Saudi Tourism Minister Ahmed Al-Khateeb attends a summit to discuss the challenges facing the travel and tourism industry. (Supplied)
Updated 10 min 29 sec ago

Future Hospitality Summit: Tourism sector worst hit by pandemic

  • Al-Khateeb says revival of travel, aviation is G20’s top priority

JEDDAH: Two sectors amassed billions in losses due to the coronavirus disease (COVID-19) pandemic this year — travel and aviation as well as hotels and hospitality.

According to Saudi Minister of Tourism Ahmed Al-Khateeb, who spoke at the Future Hospitality Summit on Monday, airlines will lose up to $6 billion while hotel occupancy rates, to date, are at under 10 percent their usual levels.
The summit was organized by the Ministry of Tourism and the Saudi Secretariat of the G20 as part of the International Conferences Program, honoring Saudi Arabia’s G20 presidency this year.
The travel sector is expected to lose up to 160 million jobs out of 330 million existing jobs by the end of 2022, said the minister.
“Our industry is driven mainly by the private sector and most of the companies operating in (it) are driven by profitability, therefore they wish to cut their costs to survive,” he said.
Job security, the safety of passengers and a fast recovery for the sector are at the top of the G20’s list of priorities, said Al-Khateeb.
“We met, all the G20 ministers, and discussed the main issues that are impacting our sectors. For the first time ever, we arranged a meeting with the private sector on Oct. 7. We listened to the private sector and tried to create bridges with the help of the World Travel and Tourism Council (WTTC). We came out of that meeting with a commitment to restore 100 million jobs,” he added.
The G20 meeting also resulted in the “adoption” of the secretary-general’s initiative, which is the development of rural areas around the globe. Al-Khateeb said securing jobs and training was the main goal, while improving the conditions of these areas to create travel destinations. “We took AlUla, a historical village in Saudi Arabia, as an example and we adopted AlUla’s framework on how to develop small villages,” he added.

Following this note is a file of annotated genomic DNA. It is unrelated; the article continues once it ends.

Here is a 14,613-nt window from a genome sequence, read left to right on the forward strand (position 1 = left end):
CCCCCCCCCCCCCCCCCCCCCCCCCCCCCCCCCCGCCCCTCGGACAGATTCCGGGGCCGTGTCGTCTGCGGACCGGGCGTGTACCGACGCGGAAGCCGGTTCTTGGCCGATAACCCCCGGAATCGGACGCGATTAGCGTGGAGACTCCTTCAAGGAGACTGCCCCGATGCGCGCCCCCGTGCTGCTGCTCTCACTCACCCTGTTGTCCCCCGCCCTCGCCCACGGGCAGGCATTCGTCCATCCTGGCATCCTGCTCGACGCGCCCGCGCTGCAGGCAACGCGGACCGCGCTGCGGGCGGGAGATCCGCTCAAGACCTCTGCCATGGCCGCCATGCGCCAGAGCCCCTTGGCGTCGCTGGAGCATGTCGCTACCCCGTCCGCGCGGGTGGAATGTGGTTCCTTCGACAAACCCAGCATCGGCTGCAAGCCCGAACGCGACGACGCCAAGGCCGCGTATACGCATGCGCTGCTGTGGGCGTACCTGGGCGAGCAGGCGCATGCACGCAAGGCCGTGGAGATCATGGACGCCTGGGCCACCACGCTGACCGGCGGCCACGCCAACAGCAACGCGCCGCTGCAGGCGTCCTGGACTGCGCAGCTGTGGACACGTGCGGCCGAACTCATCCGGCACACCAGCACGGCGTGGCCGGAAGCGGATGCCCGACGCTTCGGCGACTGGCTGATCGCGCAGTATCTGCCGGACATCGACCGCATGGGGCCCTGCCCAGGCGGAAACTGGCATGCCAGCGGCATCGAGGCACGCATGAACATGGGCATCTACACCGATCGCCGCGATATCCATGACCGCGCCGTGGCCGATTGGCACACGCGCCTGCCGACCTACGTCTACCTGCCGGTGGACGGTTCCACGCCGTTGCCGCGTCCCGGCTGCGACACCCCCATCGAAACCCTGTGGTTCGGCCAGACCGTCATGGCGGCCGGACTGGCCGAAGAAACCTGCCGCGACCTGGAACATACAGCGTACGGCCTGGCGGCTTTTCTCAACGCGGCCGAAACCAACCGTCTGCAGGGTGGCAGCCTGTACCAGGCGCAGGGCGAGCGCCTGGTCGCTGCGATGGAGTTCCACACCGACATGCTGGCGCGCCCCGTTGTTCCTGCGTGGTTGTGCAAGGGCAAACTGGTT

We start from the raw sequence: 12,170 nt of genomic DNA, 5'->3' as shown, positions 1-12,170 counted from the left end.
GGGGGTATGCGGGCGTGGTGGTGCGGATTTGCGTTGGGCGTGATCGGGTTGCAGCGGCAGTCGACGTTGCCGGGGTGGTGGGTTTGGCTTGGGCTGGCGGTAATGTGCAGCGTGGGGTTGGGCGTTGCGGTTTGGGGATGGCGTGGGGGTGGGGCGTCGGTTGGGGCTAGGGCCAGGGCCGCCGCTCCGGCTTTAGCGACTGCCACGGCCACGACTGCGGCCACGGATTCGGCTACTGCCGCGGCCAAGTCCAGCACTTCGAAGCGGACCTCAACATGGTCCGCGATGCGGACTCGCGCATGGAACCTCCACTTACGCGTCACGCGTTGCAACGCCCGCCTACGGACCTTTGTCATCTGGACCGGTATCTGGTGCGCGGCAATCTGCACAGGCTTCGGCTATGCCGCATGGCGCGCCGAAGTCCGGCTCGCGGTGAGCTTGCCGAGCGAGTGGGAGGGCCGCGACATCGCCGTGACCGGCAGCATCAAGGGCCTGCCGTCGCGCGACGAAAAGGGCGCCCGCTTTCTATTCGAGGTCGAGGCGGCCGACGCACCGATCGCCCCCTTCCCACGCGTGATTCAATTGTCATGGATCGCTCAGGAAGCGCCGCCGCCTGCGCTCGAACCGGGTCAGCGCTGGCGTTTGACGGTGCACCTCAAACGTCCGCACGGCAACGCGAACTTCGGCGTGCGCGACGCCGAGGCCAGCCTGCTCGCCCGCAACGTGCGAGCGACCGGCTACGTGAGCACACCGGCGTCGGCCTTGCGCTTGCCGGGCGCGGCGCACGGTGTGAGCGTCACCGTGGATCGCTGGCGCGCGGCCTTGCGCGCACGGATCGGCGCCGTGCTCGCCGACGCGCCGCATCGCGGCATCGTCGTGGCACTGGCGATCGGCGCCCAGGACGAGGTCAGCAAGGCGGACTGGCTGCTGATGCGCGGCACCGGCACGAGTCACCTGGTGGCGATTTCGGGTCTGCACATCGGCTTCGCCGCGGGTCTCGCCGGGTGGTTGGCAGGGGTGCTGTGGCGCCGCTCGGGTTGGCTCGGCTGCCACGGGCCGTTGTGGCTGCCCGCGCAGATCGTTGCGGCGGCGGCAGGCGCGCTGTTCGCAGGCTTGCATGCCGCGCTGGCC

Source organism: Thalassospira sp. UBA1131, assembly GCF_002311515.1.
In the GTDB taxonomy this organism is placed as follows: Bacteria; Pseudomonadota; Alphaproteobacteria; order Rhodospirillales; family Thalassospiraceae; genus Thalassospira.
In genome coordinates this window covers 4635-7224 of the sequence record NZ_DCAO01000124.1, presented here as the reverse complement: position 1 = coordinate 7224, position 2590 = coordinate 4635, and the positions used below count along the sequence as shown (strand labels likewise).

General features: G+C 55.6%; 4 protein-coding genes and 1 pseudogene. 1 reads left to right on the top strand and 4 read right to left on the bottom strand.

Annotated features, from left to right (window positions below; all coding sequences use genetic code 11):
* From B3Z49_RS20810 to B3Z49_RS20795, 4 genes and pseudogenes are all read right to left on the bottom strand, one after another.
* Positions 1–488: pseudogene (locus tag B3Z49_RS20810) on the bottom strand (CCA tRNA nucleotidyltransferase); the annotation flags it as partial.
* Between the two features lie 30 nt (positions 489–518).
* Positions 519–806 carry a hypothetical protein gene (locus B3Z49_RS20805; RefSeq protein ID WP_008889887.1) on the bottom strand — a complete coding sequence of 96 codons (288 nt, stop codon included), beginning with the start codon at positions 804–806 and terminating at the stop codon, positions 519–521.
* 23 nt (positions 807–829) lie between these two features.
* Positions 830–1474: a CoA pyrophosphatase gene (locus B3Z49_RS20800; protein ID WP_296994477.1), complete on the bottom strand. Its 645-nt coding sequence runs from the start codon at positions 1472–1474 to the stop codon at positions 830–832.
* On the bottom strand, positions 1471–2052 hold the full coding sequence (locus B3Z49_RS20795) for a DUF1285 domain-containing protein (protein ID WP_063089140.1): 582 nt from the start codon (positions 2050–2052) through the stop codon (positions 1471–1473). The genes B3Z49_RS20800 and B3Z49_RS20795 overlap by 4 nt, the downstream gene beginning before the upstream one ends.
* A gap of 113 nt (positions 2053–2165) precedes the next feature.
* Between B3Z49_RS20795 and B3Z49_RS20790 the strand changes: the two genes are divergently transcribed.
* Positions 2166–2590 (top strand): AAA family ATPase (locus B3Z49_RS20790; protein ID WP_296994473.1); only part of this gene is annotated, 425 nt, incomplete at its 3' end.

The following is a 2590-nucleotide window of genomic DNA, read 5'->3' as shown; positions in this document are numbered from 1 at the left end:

HIGHLIGHTS

• The travel sector is expected to lose up to 160 million jobs out of 330 million existing jobs by the end of 2022.

• Airlines will lose up to $6 billion while hotel occupancy rates, to date, are at under 10 percent their usual levels.

The minister also talked about Saudi Arabia’s keenness to resume its tourism activities ever since the country reopened its gates to tourists in 2019, with several giga-projects, such as NEOM, the Red Sea Project, Qiddiyah and Diriyah.
Most of these projects were affected by the pandemic, but are now back on track.
The CEO of Diriyah Gate Development Authority, Jerry Inzerillo, said that Turaif’s Salwa Palace had to be closed to the public, and that the pandemic had changed how people walk around sites to maintain safety.
Inzerillo promised many activities would be launched at Diriyah this December, including a Samhan Historical Hotel and a soft opening for the Salwah Palace.
Other speakers at the summit discussed what the sector needed during the pandemic. Gloria Guevara, CEO and president of the WTTC, said global governmental cooperation was essential.
“Travel can resume when, through cooperation and coordination, the correct measures and protocols are in place to ensure hygienic and safe travels,” she said.
About 6,000 leaders, experts and interested people around the world are participating in the two-day conference.